Hello Friends at Cruise Critic, We were passengers on board the Holland America Amsterdam Pacific Northwest cruise. The cruise departed from Vancouver Tuesday May 21, 2013. Ports of call Port Alberni May 22, 2013 and Seattle May 23, 2013.My husband and I are in our late 30's we do not drink alcohol. We have taken dancing lessons and enjoy dancing.Tuesday May 21, 2013 there were many activities to keep passengers busy until 11:00 pm, after 11:00 pm there was very little to occupy your time. It was nice that there were DVD's to watch in the cabin.Wednesday May 22, 2013 the town of Port Alberni really tried to entertain the passengers by having a farmers market and there were signs welcoming the cruise. The cruise was very rocky Wednesday night we decided to order room service for dinner. Beware there is no menu for room service, the person on the phone said they were between menus. Very poor service and makes it hard to order room service. Wednesday evening we did not take part in any evening activities again there were limited options after 11:00 pm.Thursday May 23, 2013 the Seattle was beautiful as usually, we decided to walk to the city centre from the port it took about 45 minutes.We took advantage of the shopping and enjoyed the day. We boarded the ship around 2:30 pm attended the afternoon tea at 3:00pm.The table we were seated at 4 other passengers who told us that the tea on May 22, 2013 had over 150 people who showed up, the staff were not prepared and were throwing scones at people and most passengers did not get tea. We did not experience any service issues at the tea there were only about 40 passengers whom attended.After tea there was a power outage that lasted about 5 hours we went to the disembarkment meeting and the cruise director advised that the power outage was due to mechanical issues and that he was committed to keeping us updated about when the power was restored. There were announcements every 1/2 - 45 minutes until 6:30 pm then there was no communication at all around 10:00 pm the cruise pulled out of port with no announcement.A lot of the passengers were quite upset an elderly man went to the buffet at closing 8:00 pm, the curtains had just come down and the staff just started clearing away the food the passenger moved back the curtain and advised he was late and wanted dinner the crew member told he was going to call security and the spectacle became very loud both the crew members and passenger became very loud. I personally thought this could have been handled very differently. I think the crew member should have either advised the passenger where he could go and get something to eat or offer to make him a plate of food with what was left over.A lot of the passengers were very upset about the power outage and little customer service failures became major issues. There were limited activities Thursday evening and the stores did not open at all.When we left port it would have been nice to have had the stores open for a few hours. When we left port it would have been nice to have had the sail off party. Instead of having all of the activities cancelled for Thursday evening it would have been nice to have them postponed.Friday May 24, 2013 disembarkment was smooth.We were home a few days and were talking about our cruise with friends and it came up that it would have been nice to have received an apology from Holland America about the power outage either on their website or on Facebook or by email.If the power outage would have been caused by weather or something else uncontrollable I would not expect an apology.I sent a message to Holland America on their Facebook page.Advising it would have been nice to have had an apology for the power outage 23May13.I received some negative feedback and a call from Walter who is in Holland America's guest relations department.Walter told me from a management stand point they do not believe a 5 hour power outage justifies an apology.There are many options in the cruise industry. I think that if a cruise ship has a 5 hour power outage due to mechanical issues or a controllable irregular operation there should be a public apology or an emailed apology. I do not recommend Holland America. Read Less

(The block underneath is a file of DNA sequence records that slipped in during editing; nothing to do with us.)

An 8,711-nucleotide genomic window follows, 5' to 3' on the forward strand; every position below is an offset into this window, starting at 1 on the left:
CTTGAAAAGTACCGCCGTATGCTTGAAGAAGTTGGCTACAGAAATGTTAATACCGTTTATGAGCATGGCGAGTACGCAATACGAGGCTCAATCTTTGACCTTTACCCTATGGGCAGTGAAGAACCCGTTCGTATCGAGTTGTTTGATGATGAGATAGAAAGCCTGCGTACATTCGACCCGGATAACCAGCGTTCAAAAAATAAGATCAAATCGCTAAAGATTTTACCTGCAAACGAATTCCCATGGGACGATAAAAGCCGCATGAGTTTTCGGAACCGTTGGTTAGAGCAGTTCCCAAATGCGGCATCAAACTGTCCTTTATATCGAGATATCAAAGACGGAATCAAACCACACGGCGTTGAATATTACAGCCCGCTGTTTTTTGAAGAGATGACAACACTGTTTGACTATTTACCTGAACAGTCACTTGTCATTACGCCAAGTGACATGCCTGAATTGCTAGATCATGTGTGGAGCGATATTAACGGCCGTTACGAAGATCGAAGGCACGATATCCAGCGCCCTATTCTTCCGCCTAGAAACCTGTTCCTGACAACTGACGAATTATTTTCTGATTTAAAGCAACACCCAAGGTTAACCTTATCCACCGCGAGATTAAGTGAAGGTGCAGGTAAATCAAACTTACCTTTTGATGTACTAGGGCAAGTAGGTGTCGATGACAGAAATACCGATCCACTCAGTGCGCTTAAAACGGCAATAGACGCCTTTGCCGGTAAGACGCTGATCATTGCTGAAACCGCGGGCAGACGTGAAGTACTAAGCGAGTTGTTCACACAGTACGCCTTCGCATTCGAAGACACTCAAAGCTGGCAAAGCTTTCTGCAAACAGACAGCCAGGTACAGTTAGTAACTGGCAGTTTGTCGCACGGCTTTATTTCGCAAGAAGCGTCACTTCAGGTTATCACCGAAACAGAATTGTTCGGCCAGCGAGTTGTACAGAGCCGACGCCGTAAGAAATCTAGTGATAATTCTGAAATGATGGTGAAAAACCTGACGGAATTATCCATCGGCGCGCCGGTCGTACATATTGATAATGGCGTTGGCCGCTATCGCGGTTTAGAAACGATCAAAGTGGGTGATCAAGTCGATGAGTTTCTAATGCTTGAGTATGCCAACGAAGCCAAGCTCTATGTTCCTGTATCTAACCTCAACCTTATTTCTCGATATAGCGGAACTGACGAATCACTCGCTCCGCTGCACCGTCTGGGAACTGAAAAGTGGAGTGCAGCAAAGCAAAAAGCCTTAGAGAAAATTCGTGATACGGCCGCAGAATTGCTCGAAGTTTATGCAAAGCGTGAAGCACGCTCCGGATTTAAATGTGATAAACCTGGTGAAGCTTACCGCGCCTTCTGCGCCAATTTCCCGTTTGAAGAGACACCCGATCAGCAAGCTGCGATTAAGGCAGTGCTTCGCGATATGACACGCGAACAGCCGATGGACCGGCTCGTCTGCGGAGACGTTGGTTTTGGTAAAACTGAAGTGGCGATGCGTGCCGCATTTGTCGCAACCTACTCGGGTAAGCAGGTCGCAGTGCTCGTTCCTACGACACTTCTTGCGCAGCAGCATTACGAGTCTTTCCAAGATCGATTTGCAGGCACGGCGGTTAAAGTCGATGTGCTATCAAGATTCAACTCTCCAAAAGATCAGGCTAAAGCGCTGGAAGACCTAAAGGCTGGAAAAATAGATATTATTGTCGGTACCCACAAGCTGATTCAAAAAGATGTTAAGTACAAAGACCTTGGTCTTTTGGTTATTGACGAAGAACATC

Sail Date May 2013